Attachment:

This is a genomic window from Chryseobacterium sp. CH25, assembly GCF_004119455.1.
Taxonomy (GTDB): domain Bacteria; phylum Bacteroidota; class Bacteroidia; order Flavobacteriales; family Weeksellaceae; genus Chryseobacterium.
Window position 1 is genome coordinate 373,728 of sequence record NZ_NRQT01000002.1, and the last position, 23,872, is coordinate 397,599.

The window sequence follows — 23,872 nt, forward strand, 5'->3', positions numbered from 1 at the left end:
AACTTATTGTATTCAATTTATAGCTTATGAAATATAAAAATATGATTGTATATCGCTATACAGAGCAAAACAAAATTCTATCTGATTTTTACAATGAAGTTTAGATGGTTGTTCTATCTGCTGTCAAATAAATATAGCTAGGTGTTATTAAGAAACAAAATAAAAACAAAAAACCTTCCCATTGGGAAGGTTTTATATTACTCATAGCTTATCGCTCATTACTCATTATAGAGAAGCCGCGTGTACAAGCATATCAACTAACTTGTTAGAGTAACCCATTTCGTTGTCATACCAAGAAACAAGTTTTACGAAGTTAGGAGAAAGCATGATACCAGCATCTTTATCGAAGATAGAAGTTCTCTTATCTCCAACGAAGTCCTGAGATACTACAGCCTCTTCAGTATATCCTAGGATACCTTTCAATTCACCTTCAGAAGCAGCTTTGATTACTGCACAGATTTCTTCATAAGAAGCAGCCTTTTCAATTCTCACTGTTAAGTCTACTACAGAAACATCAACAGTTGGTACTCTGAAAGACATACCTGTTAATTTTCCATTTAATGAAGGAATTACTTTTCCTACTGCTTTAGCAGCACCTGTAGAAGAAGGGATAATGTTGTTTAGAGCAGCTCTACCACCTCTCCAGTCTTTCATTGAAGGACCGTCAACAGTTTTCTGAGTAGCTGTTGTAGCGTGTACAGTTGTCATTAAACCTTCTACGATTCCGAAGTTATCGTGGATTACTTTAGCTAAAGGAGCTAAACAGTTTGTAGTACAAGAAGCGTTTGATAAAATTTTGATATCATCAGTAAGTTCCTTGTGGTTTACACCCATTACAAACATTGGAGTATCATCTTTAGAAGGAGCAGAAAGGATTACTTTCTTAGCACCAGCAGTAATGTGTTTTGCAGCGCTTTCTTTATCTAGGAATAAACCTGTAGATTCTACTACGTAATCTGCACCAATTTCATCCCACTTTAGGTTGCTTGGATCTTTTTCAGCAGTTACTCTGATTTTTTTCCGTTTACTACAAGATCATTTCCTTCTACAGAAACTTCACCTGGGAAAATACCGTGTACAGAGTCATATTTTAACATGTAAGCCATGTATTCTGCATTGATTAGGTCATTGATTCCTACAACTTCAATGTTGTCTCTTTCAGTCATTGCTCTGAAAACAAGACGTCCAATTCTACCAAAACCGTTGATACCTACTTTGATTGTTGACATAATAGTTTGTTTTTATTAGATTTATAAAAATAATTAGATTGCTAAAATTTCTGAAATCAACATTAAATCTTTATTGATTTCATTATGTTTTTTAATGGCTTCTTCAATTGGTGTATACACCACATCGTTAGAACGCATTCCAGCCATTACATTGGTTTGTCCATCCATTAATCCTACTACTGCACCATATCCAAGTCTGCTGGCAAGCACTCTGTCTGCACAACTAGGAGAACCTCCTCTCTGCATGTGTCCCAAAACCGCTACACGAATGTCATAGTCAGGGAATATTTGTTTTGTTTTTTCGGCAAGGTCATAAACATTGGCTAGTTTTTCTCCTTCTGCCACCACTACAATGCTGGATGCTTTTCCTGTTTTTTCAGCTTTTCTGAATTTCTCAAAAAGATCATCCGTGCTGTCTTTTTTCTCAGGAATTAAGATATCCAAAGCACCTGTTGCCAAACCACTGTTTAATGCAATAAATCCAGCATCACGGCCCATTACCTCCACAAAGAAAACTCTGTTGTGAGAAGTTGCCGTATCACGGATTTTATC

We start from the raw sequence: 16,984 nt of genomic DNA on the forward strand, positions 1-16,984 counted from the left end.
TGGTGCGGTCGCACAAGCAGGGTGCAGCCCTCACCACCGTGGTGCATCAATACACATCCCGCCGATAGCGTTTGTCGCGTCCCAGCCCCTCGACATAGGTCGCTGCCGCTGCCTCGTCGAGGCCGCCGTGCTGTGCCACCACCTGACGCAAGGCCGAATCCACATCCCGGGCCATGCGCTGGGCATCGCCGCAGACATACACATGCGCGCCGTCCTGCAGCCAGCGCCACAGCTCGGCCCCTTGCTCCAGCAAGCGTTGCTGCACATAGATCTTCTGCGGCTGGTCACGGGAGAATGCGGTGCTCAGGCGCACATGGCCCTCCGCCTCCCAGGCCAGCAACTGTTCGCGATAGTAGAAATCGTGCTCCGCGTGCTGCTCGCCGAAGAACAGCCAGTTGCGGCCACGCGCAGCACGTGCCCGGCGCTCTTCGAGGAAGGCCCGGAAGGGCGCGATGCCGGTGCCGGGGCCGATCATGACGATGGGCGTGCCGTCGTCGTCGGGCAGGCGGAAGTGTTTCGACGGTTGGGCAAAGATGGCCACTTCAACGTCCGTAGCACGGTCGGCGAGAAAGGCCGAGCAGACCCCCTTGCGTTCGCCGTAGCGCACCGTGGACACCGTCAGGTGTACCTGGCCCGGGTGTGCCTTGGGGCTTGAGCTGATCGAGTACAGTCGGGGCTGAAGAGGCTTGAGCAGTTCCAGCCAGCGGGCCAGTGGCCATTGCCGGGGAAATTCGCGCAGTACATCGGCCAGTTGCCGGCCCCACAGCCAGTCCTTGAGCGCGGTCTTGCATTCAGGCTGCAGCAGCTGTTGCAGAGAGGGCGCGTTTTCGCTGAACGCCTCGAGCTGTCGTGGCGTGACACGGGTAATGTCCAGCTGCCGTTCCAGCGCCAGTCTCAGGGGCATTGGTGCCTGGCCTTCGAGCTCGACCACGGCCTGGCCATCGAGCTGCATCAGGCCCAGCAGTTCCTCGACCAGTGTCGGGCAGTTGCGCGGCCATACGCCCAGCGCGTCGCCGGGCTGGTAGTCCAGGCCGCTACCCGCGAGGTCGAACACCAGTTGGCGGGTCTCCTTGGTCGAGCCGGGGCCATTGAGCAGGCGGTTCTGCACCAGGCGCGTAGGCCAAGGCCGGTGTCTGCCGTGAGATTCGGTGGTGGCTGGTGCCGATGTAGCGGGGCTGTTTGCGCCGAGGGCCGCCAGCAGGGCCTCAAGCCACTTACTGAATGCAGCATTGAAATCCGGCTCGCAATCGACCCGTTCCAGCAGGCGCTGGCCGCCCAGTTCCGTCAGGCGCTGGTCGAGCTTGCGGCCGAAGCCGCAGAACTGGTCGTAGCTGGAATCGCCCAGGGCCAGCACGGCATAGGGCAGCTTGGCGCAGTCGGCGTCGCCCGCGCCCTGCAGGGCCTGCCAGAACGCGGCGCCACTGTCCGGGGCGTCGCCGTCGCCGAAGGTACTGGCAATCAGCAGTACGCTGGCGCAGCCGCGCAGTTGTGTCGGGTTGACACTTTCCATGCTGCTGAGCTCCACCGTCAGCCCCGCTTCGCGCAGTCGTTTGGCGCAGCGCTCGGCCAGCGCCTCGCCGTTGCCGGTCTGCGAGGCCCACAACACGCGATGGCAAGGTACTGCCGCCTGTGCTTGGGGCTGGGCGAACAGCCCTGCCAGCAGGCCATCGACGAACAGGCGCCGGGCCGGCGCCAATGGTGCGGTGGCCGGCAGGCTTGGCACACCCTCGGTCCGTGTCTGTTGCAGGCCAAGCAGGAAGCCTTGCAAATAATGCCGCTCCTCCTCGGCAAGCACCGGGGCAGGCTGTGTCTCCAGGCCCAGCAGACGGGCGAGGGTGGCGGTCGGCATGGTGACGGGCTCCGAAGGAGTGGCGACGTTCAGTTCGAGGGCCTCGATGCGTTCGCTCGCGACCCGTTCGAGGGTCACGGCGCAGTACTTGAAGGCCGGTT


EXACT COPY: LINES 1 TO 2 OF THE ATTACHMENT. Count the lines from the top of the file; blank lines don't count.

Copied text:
This is a genomic window from Chryseobacterium sp. CH25, assembly GCF_004119455.1.
Taxonomy (GTDB): domain Bacteria; phylum Bacteroidota; class Bacteroidia; order Flavobacteriales; family Weeksellaceae; genus Chryseobacterium.